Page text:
Fecundity as a Gift to the World – 27th Sunday in Ordinary Time

Source: torontostar.com

Today we have Matthew’s version of the parable of the vineyard owner and the wicked tenants who seized the slaves and then the son. The parable refers to the arrival of the harvest time. Commentators make a connection between this phrase and Matthew’s desire that we think of the nearness of the kingdom of God.

The story comes just after Matthew refers to the entrance of Jesus into Jerusalem. The final verse of the excerpt makes Jesus’ point that the kingdom will be taken away from his listeners and given to a people that produces the fruits of the kingdom. Scripture scholars tell us that this point is the evangelist’s main contribution to the parable, a story that is also found in Mark and Luke.

It’s good for us to ask how we are producing the fruits of the kingdom. How am I living out my fruitfulness? Have you ever noticed how often Jesus speaks of bearing fruit? Before speaking of the fruit we bear, it helps to consider what is our vineyard.

It could be family or community life, church involvements, our labours and creative endeavours, or the created world in which we live. It’s really all of those aspects of life. We cannot limit ourselves to tending to one little part of the vineyard. How are we tending to the entire vineyard we have been given? How are we bearing fruit in each dimension of life?

Bearing fruit in our lives is something that is achieved for our good and for the good of others, both those alive now and for future generations. That is the case whether we are doing our share of protecting the beauty of creation or being loving in our care for our children, grandchildren, or students.

It’s when we grow more deeply into caring for our vineyard, that we discover that it’s not really our vineyard. Rather, we are merely the tenants of the Lord’s vineyard. And, even though my life and my engagement is the part of the Lord’s vineyard that I tend, I only do that in union with others. We work together in building the Kingdom of God. The Lord, as the prime vine grower, expects fruit from me.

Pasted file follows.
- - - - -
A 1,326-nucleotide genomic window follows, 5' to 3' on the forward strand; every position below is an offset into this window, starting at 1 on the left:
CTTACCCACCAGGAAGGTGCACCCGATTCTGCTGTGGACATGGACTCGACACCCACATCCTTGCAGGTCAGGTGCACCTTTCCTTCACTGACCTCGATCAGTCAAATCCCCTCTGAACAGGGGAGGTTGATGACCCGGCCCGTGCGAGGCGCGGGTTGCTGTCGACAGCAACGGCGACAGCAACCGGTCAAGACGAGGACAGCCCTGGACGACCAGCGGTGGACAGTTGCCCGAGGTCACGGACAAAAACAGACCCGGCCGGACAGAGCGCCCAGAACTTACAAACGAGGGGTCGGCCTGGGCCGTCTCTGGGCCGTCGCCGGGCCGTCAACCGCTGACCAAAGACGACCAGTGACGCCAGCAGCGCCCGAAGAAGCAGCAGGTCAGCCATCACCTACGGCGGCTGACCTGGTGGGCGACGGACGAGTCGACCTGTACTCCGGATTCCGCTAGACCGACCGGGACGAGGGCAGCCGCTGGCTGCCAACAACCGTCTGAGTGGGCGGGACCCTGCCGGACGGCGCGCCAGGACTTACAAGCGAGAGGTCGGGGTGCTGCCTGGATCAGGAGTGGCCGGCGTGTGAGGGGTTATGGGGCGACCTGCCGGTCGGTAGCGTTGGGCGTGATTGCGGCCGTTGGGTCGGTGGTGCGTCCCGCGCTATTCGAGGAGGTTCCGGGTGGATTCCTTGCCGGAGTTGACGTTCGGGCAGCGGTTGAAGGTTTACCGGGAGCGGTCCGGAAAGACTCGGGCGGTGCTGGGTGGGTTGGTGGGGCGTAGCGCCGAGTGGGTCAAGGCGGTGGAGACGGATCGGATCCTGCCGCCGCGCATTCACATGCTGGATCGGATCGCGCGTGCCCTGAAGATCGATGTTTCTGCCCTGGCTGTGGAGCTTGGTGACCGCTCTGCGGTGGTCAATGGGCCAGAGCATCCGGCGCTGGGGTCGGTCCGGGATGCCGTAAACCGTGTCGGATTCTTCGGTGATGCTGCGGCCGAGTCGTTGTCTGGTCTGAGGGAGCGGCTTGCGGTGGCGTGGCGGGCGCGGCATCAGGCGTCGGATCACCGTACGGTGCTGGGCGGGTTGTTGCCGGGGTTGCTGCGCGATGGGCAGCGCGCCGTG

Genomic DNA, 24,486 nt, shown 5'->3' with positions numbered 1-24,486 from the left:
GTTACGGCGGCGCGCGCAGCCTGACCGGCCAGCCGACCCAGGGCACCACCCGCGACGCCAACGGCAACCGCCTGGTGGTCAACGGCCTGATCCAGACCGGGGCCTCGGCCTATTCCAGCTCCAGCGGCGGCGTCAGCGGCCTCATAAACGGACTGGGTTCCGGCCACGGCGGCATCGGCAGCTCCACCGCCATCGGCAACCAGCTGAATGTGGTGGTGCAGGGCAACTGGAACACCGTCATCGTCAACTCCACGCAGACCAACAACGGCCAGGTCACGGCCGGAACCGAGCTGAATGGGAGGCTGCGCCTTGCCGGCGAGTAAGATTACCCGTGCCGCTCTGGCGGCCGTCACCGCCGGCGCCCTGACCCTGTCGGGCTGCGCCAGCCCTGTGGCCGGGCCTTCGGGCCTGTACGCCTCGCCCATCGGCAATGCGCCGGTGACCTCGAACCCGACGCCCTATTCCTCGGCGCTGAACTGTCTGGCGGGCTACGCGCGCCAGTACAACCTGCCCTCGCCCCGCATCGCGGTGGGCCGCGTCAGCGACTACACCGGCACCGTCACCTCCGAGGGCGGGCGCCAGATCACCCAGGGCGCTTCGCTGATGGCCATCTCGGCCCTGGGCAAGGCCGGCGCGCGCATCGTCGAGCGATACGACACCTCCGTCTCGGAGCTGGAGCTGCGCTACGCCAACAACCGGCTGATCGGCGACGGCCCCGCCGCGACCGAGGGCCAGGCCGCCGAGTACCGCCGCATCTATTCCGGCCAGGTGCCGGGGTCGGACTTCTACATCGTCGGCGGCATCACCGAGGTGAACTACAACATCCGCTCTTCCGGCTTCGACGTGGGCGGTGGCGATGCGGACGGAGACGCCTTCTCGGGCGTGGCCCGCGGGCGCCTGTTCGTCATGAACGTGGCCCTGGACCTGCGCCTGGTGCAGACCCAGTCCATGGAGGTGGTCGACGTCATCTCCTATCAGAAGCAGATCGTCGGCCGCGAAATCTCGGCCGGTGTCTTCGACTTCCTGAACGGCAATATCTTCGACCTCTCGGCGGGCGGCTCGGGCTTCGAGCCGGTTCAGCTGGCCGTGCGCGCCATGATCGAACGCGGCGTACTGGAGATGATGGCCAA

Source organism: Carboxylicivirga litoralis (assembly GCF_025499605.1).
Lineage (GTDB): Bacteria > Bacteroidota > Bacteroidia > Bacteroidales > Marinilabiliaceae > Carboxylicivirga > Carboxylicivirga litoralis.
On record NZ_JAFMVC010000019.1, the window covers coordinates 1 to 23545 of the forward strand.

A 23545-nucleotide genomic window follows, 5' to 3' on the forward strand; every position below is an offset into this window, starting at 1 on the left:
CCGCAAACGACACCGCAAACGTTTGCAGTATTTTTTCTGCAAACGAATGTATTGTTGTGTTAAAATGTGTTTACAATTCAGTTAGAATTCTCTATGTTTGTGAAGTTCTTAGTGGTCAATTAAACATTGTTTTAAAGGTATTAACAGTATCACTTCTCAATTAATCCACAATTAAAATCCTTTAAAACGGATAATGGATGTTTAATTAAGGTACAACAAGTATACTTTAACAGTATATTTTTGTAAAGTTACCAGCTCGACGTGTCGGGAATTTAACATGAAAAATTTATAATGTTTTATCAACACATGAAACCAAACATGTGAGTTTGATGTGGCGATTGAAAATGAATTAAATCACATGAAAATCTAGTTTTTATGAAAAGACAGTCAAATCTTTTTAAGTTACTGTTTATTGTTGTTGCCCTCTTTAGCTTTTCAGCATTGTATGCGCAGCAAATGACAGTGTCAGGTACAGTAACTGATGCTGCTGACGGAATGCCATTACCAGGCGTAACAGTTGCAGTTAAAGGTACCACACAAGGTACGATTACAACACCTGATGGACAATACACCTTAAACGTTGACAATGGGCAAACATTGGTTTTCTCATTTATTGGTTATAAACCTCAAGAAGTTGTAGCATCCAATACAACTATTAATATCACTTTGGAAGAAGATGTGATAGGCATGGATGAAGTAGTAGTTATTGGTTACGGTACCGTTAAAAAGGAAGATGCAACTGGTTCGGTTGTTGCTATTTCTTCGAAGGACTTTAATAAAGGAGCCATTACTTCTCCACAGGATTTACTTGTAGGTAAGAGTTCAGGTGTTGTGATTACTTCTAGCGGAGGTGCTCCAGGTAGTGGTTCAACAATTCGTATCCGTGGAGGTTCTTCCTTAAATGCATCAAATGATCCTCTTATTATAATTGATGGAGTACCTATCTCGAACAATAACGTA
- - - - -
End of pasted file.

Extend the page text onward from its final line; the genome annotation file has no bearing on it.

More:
I long ago read the 20th century spiritual writer Henri Nouwen’s 1986 book Lifesigns: Intimacy, Fecundity, and Ecstasy in Christian Perspective. I remember being struck by it, so I went back to re-read parts of it. Here’s a line that sums up what he is saying: When Jesus himself and all humanity through him have become our true home, we can become truly fecund or fruitful people.

As Nouwen says, the word fecundity is not part of everyday conversation. Indeed, I remember going to a dictionary (real in those days, not virtual) to see what the word meant. But, he says, that the notion of being fruitful puts us in touch with our deepest human potential to bring forth life.

We are all called to bring forth life. It’s wonderful when it is a child. It’s also wonderful when it is any project that builds up people and contributes to the Kingdom of God. How am I bringing forth life?

Philip Shano, SJ has many years of rich and varied experience working with Ignatian spirituality: teaching, writing and using it in his ministry. He resides in the Jesuit community in Pickering, Ontario.

  • Jeanette Woodley
    Posted at 06:57h, 04 October Reply

    Very insightful and helpful. Thank you Fr Phillip.

  • Peter bisson
    Posted at 09:47h, 04 October Reply

    Thank you Philip!

  • Suzanne Renaud
    Posted at 10:15h, 04 October Reply

    Thank you for sharing.

  • Lorraine Majcen
    Posted at 11:05h, 04 October Reply

    Thank you Fr Philip! Your words about fruitfulness, have fallen on fertile ground. It ties in with the weekend homily, given by a visiting priest to my parish, Fr Matt McCarthy (Vocation Director for the Archdiocese of Toronto). His message was that, we will know if we are fulfilling our mission, by how we live out our lives, through the fruits of the Spirit (Galatians 5). A simple message but very profound for me. Thank you!!

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